It’s not just the wildlife you can see either, the Cardamom Mountains also hold great cultural and social significance in Cambodia. In fact, the first recorded human occupation was recorded in the mountain range, composed of two huge upright pillars with a slab across the top called a ‘dolmen’. A total of 10 sites with burial jars and coffins, linked to an ethnic minority that lived in the mountains at the end or after the fall of the Angkor empire, have also been discovered in the rainforest.
Is the Cardamom Rainforest Landscape under threat?
As a country with some of the world’s highest deforestation rates in the world, Cambodia’s rainforests have taken a hard hit over the last few decades. In fact, between 2001 and 2014, Cambodia lost 1.59 million hectares of tree cover, releasing around the same amount of carbon as Canada’s energy consumption in 2011.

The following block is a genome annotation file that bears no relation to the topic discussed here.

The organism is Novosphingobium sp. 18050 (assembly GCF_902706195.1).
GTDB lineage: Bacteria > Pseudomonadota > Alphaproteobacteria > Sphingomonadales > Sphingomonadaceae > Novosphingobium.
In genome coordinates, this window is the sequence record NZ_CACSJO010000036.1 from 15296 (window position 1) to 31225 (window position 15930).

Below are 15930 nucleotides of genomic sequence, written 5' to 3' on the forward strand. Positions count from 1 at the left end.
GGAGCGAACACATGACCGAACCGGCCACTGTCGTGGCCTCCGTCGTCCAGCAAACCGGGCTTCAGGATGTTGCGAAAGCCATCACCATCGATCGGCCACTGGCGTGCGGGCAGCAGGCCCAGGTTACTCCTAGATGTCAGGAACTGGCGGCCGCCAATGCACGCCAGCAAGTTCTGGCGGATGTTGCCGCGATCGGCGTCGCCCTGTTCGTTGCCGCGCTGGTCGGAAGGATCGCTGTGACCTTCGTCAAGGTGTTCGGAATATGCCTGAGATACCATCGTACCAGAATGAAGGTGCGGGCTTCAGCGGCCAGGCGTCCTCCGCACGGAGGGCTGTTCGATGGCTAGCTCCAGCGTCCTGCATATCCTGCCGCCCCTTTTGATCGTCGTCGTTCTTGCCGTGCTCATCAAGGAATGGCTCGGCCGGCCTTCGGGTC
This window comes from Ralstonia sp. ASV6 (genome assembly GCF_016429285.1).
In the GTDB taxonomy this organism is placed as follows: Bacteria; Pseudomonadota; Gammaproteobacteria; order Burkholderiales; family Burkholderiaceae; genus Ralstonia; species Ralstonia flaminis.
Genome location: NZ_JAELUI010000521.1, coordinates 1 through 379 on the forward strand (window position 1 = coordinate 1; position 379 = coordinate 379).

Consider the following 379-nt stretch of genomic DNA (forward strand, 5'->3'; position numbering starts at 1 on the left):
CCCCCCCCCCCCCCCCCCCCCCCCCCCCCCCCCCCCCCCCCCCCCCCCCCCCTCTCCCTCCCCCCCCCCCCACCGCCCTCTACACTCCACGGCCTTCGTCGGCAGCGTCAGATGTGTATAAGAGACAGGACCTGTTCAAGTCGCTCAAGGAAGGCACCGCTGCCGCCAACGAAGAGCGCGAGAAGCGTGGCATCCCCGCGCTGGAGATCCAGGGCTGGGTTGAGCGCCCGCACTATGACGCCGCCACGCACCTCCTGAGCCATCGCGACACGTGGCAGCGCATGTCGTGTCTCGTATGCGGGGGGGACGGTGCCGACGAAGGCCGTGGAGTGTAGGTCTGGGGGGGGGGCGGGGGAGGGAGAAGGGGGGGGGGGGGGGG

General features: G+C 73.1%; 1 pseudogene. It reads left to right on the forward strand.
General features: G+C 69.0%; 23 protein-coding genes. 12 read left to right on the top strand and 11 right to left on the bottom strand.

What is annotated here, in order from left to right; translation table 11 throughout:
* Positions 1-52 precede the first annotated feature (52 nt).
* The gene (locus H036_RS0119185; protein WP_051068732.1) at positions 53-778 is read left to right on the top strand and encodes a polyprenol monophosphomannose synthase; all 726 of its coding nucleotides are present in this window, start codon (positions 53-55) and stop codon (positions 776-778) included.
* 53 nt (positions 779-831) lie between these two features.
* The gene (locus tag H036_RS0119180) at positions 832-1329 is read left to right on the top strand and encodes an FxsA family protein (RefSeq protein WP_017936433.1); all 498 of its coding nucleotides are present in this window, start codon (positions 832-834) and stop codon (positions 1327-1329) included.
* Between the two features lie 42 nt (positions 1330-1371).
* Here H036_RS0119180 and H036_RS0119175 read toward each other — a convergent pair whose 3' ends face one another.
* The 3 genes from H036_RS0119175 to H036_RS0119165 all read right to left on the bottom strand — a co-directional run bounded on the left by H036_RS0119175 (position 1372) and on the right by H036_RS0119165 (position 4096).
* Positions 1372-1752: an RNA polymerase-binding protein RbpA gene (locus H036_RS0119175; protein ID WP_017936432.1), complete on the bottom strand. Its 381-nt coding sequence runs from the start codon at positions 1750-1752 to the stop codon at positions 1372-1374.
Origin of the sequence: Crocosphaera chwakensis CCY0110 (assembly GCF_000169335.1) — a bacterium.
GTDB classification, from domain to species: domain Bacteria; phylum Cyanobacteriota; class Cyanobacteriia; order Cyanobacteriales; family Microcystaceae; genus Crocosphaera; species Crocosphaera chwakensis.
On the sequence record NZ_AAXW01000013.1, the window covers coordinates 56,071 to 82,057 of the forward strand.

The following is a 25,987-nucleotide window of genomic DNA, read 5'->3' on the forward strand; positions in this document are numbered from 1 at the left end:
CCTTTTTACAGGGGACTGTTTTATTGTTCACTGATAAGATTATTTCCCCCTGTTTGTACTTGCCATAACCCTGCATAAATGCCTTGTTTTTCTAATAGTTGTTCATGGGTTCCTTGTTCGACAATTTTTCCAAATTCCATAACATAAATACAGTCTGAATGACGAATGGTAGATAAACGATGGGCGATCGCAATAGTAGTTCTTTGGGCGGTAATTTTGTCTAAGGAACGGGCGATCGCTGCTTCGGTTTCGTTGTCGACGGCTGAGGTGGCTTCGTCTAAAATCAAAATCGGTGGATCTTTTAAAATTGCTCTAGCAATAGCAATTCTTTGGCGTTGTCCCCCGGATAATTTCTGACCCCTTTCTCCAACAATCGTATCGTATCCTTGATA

Despite this, with support from the Cambodian Government, Wildlife Alliance actively protects over 1 million hectares of rainforest in the Cardamom Rainforest Landscape, making it Cambodia’s best protected forest and one of the country’s last rainforest strongholds. However, the forest is continuously under threat. Wildlife Alliance’s rangers recorded a 650% increase in confiscated illegal chainsaws and a 300% increase in hunting snares removed or destroyed between 2015 and 2018.
Our rangers work tirelessly all year round to protect the iconic Cardamoms Mountains Rainforest. Find out how you can get involved to help protect one of Southeast Asia’s last great rainforests here.